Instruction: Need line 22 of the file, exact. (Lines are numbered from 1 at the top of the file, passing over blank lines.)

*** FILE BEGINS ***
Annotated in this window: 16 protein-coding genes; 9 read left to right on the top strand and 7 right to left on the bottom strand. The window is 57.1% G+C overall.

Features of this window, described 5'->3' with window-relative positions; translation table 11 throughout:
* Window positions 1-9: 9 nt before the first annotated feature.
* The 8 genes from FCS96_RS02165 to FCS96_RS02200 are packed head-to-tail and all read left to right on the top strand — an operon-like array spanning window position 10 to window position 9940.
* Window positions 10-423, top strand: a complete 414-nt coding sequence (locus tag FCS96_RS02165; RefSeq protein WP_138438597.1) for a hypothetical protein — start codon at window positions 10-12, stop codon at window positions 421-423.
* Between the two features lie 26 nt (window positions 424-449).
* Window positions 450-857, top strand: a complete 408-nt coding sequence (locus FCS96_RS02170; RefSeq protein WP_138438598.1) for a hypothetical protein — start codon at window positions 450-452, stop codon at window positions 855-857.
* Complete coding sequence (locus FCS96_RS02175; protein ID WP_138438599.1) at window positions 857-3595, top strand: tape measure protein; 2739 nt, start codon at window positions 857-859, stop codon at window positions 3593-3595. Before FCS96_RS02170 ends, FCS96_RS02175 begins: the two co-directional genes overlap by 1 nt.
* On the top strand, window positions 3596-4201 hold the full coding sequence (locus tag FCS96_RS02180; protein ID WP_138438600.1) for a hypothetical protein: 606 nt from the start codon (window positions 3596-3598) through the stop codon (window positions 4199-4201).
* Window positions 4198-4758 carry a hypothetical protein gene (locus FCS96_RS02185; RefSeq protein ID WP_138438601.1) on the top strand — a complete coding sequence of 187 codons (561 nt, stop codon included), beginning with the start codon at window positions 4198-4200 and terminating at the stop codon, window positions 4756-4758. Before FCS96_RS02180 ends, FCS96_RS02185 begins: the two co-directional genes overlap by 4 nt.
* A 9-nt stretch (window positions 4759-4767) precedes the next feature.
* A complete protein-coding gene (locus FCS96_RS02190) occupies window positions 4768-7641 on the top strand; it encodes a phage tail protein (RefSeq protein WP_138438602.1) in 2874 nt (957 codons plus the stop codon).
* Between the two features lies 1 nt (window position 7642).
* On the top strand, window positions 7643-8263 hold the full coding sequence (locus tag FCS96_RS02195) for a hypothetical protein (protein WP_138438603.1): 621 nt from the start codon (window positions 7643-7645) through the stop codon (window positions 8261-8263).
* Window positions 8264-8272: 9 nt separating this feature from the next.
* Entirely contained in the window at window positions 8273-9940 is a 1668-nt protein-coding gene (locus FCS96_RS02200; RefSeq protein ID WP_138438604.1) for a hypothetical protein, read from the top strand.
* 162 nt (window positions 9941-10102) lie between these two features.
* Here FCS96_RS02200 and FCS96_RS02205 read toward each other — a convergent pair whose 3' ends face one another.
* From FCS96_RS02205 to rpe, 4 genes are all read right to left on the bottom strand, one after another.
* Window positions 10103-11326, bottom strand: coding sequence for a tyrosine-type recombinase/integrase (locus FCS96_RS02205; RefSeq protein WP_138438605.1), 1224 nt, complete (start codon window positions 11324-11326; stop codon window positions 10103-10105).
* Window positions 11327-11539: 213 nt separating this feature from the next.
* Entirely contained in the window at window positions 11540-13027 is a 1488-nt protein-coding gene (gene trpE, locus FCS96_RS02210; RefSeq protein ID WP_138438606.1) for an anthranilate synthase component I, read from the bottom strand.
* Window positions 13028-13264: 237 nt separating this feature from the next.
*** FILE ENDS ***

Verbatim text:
* Entirely contained in the window at window positions 11540-13027 is a 1488-nt protein-coding gene (gene trpE, locus FCS96_RS02210; RefSeq protein ID WP_138438606.1) for an anthranilate synthase component I, read from the bottom strand.